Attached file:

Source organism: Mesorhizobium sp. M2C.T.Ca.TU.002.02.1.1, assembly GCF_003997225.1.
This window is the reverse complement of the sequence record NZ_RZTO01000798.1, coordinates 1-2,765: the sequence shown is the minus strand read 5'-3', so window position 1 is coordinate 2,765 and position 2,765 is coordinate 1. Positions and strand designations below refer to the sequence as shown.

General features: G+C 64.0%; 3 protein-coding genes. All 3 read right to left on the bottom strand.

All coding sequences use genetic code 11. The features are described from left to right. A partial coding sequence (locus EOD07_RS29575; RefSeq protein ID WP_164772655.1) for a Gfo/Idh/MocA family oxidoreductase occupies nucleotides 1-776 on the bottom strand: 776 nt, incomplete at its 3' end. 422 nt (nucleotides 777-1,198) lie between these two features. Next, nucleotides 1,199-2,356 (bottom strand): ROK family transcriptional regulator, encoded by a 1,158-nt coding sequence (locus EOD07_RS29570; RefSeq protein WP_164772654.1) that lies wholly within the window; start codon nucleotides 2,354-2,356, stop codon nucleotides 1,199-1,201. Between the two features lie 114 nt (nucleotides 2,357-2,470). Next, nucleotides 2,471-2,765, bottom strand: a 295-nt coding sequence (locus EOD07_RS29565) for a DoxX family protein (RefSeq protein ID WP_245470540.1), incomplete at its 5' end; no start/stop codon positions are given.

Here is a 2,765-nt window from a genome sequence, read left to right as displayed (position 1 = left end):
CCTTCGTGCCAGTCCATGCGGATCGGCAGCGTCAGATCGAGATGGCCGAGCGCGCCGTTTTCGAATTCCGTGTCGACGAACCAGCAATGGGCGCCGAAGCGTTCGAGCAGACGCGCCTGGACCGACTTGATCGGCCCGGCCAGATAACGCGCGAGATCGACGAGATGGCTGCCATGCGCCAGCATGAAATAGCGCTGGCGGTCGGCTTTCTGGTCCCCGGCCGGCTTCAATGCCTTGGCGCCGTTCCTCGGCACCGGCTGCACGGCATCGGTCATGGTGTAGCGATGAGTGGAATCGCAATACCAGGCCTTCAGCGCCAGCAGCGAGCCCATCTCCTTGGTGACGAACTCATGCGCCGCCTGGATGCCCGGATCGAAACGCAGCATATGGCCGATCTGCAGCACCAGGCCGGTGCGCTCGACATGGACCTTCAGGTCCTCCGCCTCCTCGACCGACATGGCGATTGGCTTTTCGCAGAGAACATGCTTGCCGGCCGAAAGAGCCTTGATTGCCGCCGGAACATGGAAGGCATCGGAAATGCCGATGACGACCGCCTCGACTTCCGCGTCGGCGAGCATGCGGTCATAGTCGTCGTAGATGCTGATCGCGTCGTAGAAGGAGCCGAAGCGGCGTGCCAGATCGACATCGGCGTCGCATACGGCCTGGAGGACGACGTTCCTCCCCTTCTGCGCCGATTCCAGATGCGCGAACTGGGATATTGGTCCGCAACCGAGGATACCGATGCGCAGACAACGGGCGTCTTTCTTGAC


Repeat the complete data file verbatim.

Source organism: Mesorhizobium sp. M2C.T.Ca.TU.002.02.1.1, assembly GCF_003997225.1.
This window is the reverse complement of the sequence record NZ_RZTO01000798.1, coordinates 1-2,765: the sequence shown is the minus strand read 5'-3', so window position 1 is coordinate 2,765 and position 2,765 is coordinate 1. Positions and strand designations below refer to the sequence as shown.

General features: G+C 64.0%; 3 protein-coding genes. All 3 read right to left on the bottom strand.

All coding sequences use genetic code 11. The features are described from left to right. A partial coding sequence (locus EOD07_RS29575; RefSeq protein ID WP_164772655.1) for a Gfo/Idh/MocA family oxidoreductase occupies nucleotides 1-776 on the bottom strand: 776 nt, incomplete at its 3' end. 422 nt (nucleotides 777-1,198) lie between these two features. Next, nucleotides 1,199-2,356 (bottom strand): ROK family transcriptional regulator, encoded by a 1,158-nt coding sequence (locus EOD07_RS29570; RefSeq protein WP_164772654.1) that lies wholly within the window; start codon nucleotides 2,354-2,356, stop codon nucleotides 1,199-1,201. Between the two features lie 114 nt (nucleotides 2,357-2,470). Next, nucleotides 2,471-2,765, bottom strand: a 295-nt coding sequence (locus EOD07_RS29565) for a DoxX family protein (RefSeq protein ID WP_245470540.1), incomplete at its 5' end; no start/stop codon positions are given.

Here is a 2,765-nt window from a genome sequence, read left to right as displayed (position 1 = left end):
CCTTCGTGCCAGTCCATGCGGATCGGCAGCGTCAGATCGAGATGGCCGAGCGCGCCGTTTTCGAATTCCGTGTCGACGAACCAGCAATGGGCGCCGAAGCGTTCGAGCAGACGCGCCTGGACCGACTTGATCGGCCCGGCCAGATAACGCGCGAGATCGACGAGATGGCTGCCATGCGCCAGCATGAAATAGCGCTGGCGGTCGGCTTTCTGGTCCCCGGCCGGCTTCAATGCCTTGGCGCCGTTCCTCGGCACCGGCTGCACGGCATCGGTCATGGTGTAGCGATGAGTGGAATCGCAATACCAGGCCTTCAGCGCCAGCAGCGAGCCCATCTCCTTGGTGACGAACTCATGCGCCGCCTGGATGCCCGGATCGAAACGCAGCATATGGCCGATCTGCAGCACCAGGCCGGTGCGCTCGACATGGACCTTCAGGTCCTCCGCCTCCTCGACCGACATGGCGATTGGCTTTTCGCAGAGAACATGCTTGCCGGCCGAAAGAGCCTTGATTGCCGCCGGAACATGGAAGGCATCGGAAATGCCGATGACGACCGCCTCGACTTCCGCGTCGGCGAGCATGCGGTCATAGTCGTCGTAGATGCTGATCGCGTCGTAGAAGGAGCCGAAGCGGCGTGCCAGATCGACATCGGCGTCGCATACGGCCTGGAGGACGACGTTCCTCCCCTTCTGCGCCGATTCCAGATGCGCGAACTGGGATATTGGTCCGCAACCGAGGATACCGATGCGCAGACAACGGGCGTCTTTCTTGAC